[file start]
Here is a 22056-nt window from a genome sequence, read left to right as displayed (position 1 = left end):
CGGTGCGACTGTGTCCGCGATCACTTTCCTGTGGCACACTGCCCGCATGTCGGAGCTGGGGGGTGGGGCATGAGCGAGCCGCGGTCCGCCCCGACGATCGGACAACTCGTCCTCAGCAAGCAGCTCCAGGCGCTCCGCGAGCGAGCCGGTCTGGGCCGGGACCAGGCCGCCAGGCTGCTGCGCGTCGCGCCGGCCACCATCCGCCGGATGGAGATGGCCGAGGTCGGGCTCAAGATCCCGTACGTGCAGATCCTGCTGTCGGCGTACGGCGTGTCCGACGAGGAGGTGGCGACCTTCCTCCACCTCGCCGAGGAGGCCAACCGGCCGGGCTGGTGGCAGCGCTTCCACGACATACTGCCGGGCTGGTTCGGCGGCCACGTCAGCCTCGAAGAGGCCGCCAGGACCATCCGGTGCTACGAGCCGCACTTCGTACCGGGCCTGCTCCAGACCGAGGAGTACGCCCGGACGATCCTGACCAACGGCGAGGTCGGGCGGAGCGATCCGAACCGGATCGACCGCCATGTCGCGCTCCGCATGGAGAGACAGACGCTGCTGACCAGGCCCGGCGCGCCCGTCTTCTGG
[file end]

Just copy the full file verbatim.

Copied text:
Here is a 22056-nt window from a genome sequence, read left to right as displayed (position 1 = left end):
CGGTGCGACTGTGTCCGCGATCACTTTCCTGTGGCACACTGCCCGCATGTCGGAGCTGGGGGGTGGGGCATGAGCGAGCCGCGGTCCGCCCCGACGATCGGACAACTCGTCCTCAGCAAGCAGCTCCAGGCGCTCCGCGAGCGAGCCGGTCTGGGCCGGGACCAGGCCGCCAGGCTGCTGCGCGTCGCGCCGGCCACCATCCGCCGGATGGAGATGGCCGAGGTCGGGCTCAAGATCCCGTACGTGCAGATCCTGCTGTCGGCGTACGGCGTGTCCGACGAGGAGGTGGCGACCTTCCTCCACCTCGCCGAGGAGGCCAACCGGCCGGGCTGGTGGCAGCGCTTCCACGACATACTGCCGGGCTGGTTCGGCGGCCACGTCAGCCTCGAAGAGGCCGCCAGGACCATCCGGTGCTACGAGCCGCACTTCGTACCGGGCCTGCTCCAGACCGAGGAGTACGCCCGGACGATCCTGACCAACGGCGAGGTCGGGCGGAGCGATCCGAACCGGATCGACCGCCATGTCGCGCTCCGCATGGAGAGACAGACGCTGCTGACCAGGCCCGGCGCGCCCGTCTTCTGG